The entry inhibitor bulevirtide led to a reduction in hepatitis delta virus (HDV) viral load and improved liver enzyme levels both in a clinical trial and in real-world studies in France and Austria, according to findings presented at the 2021 AASLD Liver Meeting. Several other studies presented at the conference shed more light on hepatitis D prevalence and outcomes.
Hepatitis delta is a defective virus that can only replicate in the presence of hepatitis B virus (HBV). Over time, chronic hepatitis B can lead to severe liver disease, and people with both HBV and HDV typically experience more aggressive disease progression and develop complications at a younger age than those with HBV alone. Studies presented at the conference showed that people who carry both viruses were more likely to progress to decompensated cirrhosis, develop liver cancer or need a liver transplant.
How Common is Hepatitis D?
Experts estimate that some 15 million people are living with hepatitis D worldwide. The American Association for the Study of Liver Diseases recommends that people who test positive for hepatitis B surface antigen (HBsAg) and have additional risk factors should be screened for hepatitis delta. This includes people who inject drugs, men who have sex with men, people with HIV coinfection and immigrants from areas with high HDV prevalence. But HDV testing is inconsistent, and the disease is not routinely reported to health authorities, so it is uncertain how many people may be living with hepatitis D in the United States.
At the Liver Meeting, Robert Gish, MD, of the Hepatitis B Foundation, and colleagues reported that the HDV prevalence was 11% among people diagnosed with HBV in a large insurance claims database.
In another study, Ilona Argirion, PhD, MPH, of the National Cancer Institute, and colleagues looked at HDV prevalence among nearly 5,000 participants in the Women’s Interagency HIV Study (WIHS). About three quarters were HIV positive, 19% had chronic hepatitis C virus (HCV), 35% tested positive for HBV antibodies, meaning they were previously exposed to the virus, and 32% tested HBsAg positive, meaning they had active HBV infection.
Among the women who tested positive for HBV antibodies, 1% also had HDV antibodies, rising to 22% among those who tested HBsAg positive. On average, women with HDV were older, and they were more likely to have joined the WIHS cohort in later years. HDV prevalence did not differ by age, race/ethnicity, HIV status or injection drug use. Interestingly, among the HBV antibody positive women, those with resolved HCV infection and those who never had hepatitis C were over three times more likely to have HDV than those with chronic HCV.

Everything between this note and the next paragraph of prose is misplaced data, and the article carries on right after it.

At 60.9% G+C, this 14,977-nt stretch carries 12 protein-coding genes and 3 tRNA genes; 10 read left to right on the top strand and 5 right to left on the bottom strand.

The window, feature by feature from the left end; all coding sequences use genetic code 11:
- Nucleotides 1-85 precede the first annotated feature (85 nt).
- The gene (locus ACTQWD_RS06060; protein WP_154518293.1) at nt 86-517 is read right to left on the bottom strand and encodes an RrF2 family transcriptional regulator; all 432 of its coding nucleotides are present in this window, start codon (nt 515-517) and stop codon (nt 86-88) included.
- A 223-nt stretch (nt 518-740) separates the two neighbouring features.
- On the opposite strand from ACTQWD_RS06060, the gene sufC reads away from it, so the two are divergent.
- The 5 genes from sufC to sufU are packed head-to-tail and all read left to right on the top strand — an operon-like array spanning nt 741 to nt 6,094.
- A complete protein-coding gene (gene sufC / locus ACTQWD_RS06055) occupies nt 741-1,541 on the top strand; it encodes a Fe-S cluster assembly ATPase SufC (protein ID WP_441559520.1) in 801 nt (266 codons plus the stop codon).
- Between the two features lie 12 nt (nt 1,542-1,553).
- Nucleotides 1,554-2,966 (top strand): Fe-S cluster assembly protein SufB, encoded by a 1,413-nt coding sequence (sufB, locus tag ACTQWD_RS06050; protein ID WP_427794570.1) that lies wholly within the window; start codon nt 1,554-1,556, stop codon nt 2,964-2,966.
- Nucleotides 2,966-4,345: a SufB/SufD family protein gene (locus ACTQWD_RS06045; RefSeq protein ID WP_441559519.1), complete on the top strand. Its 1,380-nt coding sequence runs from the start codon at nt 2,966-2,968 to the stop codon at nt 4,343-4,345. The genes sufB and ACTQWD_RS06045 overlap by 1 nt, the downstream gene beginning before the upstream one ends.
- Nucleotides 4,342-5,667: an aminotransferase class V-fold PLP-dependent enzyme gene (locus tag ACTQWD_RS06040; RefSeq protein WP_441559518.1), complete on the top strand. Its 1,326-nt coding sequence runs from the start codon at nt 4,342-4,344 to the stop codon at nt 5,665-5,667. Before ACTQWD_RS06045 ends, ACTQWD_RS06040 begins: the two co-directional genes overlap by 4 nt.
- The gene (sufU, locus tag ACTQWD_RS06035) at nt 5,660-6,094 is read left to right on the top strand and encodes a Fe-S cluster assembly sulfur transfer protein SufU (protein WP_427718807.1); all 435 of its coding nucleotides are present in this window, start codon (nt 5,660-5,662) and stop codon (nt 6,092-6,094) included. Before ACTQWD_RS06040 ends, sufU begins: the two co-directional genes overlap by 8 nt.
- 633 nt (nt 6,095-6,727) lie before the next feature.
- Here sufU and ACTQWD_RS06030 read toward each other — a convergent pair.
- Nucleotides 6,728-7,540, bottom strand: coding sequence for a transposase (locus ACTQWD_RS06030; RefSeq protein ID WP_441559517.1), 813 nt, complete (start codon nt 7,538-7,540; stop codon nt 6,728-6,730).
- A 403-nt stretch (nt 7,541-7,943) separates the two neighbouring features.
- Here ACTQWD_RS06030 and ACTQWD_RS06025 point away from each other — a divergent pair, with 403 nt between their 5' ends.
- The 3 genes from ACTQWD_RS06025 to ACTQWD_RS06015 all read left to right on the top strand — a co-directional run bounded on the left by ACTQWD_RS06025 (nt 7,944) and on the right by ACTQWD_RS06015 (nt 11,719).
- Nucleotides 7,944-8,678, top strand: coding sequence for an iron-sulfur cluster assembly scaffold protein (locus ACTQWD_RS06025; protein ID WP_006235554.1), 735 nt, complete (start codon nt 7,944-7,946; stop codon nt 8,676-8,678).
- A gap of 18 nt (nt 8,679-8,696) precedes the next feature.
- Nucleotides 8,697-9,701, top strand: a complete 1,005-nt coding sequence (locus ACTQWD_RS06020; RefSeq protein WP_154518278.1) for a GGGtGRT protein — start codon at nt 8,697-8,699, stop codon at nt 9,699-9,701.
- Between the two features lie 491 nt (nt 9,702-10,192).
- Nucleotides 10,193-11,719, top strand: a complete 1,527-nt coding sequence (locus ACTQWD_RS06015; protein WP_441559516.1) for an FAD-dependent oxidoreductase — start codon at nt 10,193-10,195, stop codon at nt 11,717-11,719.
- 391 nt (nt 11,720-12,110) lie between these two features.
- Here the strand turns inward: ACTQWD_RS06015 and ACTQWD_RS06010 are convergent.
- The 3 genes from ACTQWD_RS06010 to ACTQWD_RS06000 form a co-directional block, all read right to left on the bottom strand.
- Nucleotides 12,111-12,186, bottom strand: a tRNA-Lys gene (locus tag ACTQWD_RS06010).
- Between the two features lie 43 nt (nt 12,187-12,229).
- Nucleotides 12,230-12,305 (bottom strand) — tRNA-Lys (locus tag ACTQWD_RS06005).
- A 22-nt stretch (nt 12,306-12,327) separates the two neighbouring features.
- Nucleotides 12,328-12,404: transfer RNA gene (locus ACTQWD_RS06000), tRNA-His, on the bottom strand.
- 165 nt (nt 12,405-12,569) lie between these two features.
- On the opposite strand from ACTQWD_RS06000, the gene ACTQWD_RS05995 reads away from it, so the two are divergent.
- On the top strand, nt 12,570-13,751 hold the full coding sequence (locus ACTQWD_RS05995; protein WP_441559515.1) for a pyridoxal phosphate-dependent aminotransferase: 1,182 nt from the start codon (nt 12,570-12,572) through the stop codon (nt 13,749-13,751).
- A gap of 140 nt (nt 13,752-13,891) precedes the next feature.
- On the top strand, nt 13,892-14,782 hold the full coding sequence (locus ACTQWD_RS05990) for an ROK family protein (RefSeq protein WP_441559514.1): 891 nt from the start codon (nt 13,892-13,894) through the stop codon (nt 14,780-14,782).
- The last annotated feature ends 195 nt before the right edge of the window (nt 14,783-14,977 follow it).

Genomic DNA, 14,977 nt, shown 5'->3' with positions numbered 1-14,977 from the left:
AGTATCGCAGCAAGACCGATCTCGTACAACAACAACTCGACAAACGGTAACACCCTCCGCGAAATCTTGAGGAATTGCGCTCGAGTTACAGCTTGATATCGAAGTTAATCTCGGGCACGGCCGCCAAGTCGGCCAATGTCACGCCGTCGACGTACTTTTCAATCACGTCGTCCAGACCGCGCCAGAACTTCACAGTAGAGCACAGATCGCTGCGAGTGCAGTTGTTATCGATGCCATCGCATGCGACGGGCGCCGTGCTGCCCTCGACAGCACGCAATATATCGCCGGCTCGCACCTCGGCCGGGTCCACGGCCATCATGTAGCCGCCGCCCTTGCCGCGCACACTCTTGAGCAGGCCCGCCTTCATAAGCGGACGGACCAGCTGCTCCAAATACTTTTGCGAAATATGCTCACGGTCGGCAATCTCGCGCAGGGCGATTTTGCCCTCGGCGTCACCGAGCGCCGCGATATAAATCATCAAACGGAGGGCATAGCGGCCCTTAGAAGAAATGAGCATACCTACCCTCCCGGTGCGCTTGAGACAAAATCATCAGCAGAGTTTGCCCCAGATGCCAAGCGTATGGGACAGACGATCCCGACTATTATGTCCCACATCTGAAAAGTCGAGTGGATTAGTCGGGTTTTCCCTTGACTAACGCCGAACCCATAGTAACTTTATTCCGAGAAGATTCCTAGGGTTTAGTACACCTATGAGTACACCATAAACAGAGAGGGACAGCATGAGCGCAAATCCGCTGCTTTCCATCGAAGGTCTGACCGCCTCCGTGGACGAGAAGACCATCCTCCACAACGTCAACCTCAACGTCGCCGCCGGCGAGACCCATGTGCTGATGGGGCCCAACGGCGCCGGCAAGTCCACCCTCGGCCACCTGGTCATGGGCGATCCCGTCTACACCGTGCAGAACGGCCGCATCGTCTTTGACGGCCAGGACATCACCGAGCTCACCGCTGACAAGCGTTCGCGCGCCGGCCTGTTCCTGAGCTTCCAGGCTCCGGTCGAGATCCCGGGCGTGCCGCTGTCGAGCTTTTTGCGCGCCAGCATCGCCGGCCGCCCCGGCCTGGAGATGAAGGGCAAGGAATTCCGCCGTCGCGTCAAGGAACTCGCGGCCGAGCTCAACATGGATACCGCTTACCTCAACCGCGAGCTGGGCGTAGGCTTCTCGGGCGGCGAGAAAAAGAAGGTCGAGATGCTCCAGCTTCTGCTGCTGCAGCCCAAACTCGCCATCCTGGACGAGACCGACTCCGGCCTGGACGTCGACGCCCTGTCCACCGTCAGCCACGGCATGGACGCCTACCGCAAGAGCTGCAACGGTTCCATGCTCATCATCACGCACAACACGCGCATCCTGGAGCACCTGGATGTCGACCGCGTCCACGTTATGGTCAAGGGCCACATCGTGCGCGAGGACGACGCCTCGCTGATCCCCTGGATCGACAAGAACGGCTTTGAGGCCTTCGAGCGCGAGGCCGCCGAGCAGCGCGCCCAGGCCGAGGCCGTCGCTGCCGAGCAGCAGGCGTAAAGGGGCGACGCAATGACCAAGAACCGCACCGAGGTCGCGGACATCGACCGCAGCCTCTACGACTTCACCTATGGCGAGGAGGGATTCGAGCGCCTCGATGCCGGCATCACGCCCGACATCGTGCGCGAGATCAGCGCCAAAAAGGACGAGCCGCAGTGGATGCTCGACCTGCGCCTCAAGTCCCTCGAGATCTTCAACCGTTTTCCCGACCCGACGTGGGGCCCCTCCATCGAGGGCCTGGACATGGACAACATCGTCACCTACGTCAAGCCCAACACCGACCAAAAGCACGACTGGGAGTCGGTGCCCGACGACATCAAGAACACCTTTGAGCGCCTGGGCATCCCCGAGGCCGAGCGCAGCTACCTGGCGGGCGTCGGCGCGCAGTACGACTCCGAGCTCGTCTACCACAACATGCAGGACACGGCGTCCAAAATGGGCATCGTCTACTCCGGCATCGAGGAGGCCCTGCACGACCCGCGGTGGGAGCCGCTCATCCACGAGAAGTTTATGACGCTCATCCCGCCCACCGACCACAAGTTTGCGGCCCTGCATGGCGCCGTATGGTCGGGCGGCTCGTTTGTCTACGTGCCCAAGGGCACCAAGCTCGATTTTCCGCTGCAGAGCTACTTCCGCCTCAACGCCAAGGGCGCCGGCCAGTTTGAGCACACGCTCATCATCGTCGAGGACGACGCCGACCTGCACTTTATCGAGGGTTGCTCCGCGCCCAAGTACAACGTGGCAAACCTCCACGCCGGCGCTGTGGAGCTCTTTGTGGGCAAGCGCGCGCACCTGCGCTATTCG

While there is currently no approved treatment for hepatitis D in the United States, the Food and Drug Administration is currently considering Gilead Sciences’ bulevirtide. The drug, marketed as Hepcludex (formerly known as Myrcludex), was approved in Europe in July 2020.
Bulevirtide blocks surface receptors that HBV uses to enter liver cells. This interferes with the hepatitis B lifecycle and thereby also prevents HDV replication.
At the 2019 EASL International Liver Congress, Heiner Wedemeyer, MD, of Hannover Medical School in Germany, reported findings from a study of bulevirtide plus pegylated interferon alpha-2a (Pegasys). HDV viral load fell steeply during treatment, and half of participants taking the combination had undetectable HDV RNA at the end of the 48-week treatment period. What’s more, 27% experienced HBsAg loss and 20% achieved seroconversion—considered a functional cure.
Results from an extension phase of the study, presented at the 2019 Liver Meeting, 87% of people who receive a higher dose of bulevirtide plus pegylated interferon and 40% of those treated with a lower dose of bulevirtide plus the HBV antiviral Viread (tenofovir disoproxil fumarate) achieved an undetectable HDV viral load but, disappointingly, only one experienced HBsAg loss.
At the 2021 International Liver Congress, Wedemeyer presented interim results from the Phase III MYR301 trial (NCT03852719), in which 150 adults with chronic hepatitis D—nearly half of whom already had cirrhosis—were randomly assigned to receive either immediate treatment with 2 milligrams or 10 mg of bulevirtide once daily or else delayed treatment.